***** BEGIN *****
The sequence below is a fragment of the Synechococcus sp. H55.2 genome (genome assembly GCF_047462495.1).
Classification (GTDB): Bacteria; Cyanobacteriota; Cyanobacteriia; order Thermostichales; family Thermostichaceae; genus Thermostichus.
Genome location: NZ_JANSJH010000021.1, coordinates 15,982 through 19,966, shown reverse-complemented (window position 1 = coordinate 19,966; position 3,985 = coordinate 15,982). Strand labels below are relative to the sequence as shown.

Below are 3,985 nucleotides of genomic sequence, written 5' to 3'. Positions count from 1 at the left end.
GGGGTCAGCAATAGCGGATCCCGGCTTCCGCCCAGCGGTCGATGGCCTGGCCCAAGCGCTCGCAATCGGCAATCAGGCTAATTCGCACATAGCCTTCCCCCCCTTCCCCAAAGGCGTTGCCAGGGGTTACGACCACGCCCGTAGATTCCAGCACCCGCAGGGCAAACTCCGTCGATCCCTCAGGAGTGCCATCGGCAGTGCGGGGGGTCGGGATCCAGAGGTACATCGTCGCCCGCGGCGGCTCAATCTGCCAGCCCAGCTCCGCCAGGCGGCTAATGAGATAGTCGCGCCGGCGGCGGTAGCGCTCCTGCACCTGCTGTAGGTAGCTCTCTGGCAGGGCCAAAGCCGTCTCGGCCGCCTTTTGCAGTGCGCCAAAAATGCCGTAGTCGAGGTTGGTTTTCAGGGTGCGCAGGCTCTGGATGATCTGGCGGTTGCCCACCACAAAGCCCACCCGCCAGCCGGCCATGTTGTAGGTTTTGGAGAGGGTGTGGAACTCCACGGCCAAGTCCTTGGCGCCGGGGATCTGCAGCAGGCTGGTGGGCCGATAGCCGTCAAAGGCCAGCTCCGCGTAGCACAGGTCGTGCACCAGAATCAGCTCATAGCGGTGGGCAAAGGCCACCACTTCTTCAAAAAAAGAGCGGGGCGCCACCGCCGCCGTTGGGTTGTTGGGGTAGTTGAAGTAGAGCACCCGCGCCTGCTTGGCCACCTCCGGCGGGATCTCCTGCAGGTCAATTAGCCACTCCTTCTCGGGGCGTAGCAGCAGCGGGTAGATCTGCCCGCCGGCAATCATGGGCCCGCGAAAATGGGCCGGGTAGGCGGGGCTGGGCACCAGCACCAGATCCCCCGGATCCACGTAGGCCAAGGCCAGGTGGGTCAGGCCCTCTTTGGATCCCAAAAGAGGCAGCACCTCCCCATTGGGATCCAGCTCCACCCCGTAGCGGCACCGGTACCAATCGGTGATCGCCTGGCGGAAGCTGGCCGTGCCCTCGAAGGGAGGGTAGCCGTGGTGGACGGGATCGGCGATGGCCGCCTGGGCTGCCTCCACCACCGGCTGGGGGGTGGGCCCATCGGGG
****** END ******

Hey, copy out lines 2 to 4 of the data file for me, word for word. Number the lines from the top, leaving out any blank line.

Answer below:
Classification (GTDB): Bacteria; Cyanobacteriota; Cyanobacteriia; order Thermostichales; family Thermostichaceae; genus Thermostichus.
Genome location: NZ_JANSJH010000021.1, coordinates 15,982 through 19,966, shown reverse-complemented (window position 1 = coordinate 19,966; position 3,985 = coordinate 15,982). Strand labels below are relative to the sequence as shown.

Below are 3,985 nucleotides of genomic sequence, written 5' to 3'. Positions count from 1 at the left end.